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A crew from Safway Services assembles scaffolding for a roofing project at Sacred Heart Cathedral, 422 E. 10th St., Davenport. Safway is a national company with locations around the country, including Davenport.

Another special challenge is working around active churches. That is, the work needs to accommodate daily and weekend worship schedules.

The total insurance claim was estimated at $11.5 million, Deacon David Montgomery, diocesan spokesman, said.

But the actual cost may end up being somewhat less than that, Molyneaux said. The insurance company wants to estimate high so that it isn't caught short in the end, he said.

The dollar amount of the 10 building permits that have been issued so far by the cities of Davenport and Bettendorf adds up to $4,806,563. But that figure "is what physically goes on the building and the labor involved," Molyneaux explained. The cost of the scaffolding is not included, nor the overseeing time of managers, he said.

The amount also does not include the permit fees that total $21,060 so far.

Asked why the tornado seemed to have hit Catholic properties so hard, Molyneaux said, "there is no way to answer that question."

He offered the example of his own house in Bettendorf that had no damage from the Oct. 6 tornado, while 12 homes in his neighborhood got new roofs.

"That kind of thing happens all the time," he said. "I can't explain it. It could be there was some prior damage, yes, but I really can't answer that. The insurance company inspected all the roofs and is doing an awesome job."

Here is a look at the properties getting repairs. In many cases, they are highly historic sites that are religious and cultural landmarks in their neighborhoods and the larger community.

Sacred Heart, 422 E. 10th St., Davenport. In addition to the church sanctuary, the rectory and office building also are being reshingled for $1,254,348, according to the permit issued by the city of Davenport.

The church was founded in 1856; the existing cathedral was built in 1891.

St. Mary, 516 Fillmore St., Davenport. Reshingling the church, parish office, parish center and storage shed for $742,832, according to the city permit. St. Mary's includes a 135-foot bell tower.

The church was founded 1867; the current church was built in 1885.

St. Paul the Apostle, 916 E. Rusholme St., Davenport. Reshingling the church sanctuary, office building, rectory and garages for $582,705, according to the city permit.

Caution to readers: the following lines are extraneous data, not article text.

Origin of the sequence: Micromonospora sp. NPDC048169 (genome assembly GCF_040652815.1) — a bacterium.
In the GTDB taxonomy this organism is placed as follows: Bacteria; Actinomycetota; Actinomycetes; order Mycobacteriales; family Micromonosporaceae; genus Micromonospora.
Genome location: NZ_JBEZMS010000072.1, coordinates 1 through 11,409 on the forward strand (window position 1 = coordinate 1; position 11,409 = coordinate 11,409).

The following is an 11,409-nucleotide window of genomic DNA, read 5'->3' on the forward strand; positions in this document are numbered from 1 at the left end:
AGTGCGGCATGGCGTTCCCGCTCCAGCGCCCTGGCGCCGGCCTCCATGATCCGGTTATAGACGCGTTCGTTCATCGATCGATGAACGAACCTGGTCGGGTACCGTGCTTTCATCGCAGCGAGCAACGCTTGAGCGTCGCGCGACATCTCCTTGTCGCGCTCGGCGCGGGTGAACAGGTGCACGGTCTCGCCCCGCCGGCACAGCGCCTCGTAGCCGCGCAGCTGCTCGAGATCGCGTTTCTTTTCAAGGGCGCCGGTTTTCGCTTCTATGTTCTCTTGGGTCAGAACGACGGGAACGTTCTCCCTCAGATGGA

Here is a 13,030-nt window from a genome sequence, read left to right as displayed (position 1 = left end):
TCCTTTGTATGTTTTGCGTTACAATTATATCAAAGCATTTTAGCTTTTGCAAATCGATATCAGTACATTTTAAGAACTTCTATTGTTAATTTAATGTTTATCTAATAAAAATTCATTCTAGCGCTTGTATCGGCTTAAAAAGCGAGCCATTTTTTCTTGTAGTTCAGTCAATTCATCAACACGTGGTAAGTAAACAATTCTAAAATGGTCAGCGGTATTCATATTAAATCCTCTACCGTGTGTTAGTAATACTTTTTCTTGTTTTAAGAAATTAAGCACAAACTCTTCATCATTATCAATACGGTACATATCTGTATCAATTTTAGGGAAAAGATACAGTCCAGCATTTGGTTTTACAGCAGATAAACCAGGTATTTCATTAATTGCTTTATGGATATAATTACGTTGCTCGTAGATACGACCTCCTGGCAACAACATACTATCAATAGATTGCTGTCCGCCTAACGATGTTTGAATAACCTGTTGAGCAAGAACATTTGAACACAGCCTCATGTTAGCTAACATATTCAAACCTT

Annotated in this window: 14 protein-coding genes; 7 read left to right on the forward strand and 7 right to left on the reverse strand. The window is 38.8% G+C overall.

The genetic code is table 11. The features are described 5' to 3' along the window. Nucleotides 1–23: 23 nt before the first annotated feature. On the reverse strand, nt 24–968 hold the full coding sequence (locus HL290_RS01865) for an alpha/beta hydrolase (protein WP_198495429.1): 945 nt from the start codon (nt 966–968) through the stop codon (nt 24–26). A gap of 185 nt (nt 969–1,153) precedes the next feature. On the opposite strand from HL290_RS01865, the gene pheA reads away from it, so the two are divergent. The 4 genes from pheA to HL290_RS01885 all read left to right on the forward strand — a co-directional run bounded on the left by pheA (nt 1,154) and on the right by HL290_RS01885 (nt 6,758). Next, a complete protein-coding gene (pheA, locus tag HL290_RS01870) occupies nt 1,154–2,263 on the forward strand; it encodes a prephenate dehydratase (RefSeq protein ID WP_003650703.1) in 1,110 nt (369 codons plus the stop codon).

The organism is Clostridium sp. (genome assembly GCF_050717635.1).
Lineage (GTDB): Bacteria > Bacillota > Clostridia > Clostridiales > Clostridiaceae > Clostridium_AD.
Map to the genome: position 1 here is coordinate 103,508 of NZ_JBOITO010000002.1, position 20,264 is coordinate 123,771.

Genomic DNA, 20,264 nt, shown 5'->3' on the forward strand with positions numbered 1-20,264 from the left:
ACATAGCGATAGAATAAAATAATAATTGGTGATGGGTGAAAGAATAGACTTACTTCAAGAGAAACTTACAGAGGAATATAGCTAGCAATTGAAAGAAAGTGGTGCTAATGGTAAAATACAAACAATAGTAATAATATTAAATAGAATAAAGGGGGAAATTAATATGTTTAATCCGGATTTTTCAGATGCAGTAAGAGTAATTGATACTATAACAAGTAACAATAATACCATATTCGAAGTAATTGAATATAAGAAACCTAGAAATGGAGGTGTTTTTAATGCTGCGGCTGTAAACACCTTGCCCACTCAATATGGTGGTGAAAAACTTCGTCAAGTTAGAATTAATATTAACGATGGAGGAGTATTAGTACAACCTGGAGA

The church was founded in 1909.

St. Alphonsus, 2618 Boise Ave., Davenport Reshingling the church sanctuary, fellowship hall, school and rectory/office for $283,943, according to the city permit.

The church was founded in 1903.

Our Lady of Victory, 1627 W. 42nd St./4104 N. Division St., Davenport. Reshingling the church, rectory and garage, for $350,000, according to the city permit.

The church was founded in 1962.

Holy Family, 1923 Fillmore St., Davenport. Reshingling the church roof and garage, for $305,724, according to the city permit.

The church was founded 1897.

St. Vincent Center/chancery, 780 W. Central Park Ave., Davenport.  Reshingling the diocesan office building, gym, apartment building, storage building, machine shed, boiler plant house and garage, for $582,000, according to the city permit.

The chancery was founded in 1896.

Assumption High School, 1020 W. Central Park Ave., Davenport. Reshingling the football locker room, baseball concession stand, football garage and concession stand, for $78,710, according to the city permit.

The school was founded in 1958 with the merging of St. Ambrose and Immaculate Conception academies.

All Saints School, 1926 N. Marquette St., Davenport. The permit for this project has not been issued yet.

The school was founded 1964.

St. Anthony, 417 N. Main St., Davenport. Reshingling the church for $186,763, according to the city permit.

The church was founded in 1837.

Our Lady of Lourdes, 1506 Brown St., Bettendorf. Reshingling the rectory and a portion of the church, for $439,537, according to the city permit.

The church was founded in 1903. The current church opened in May 1963, with new gathering space and chapel addition completed in 1998.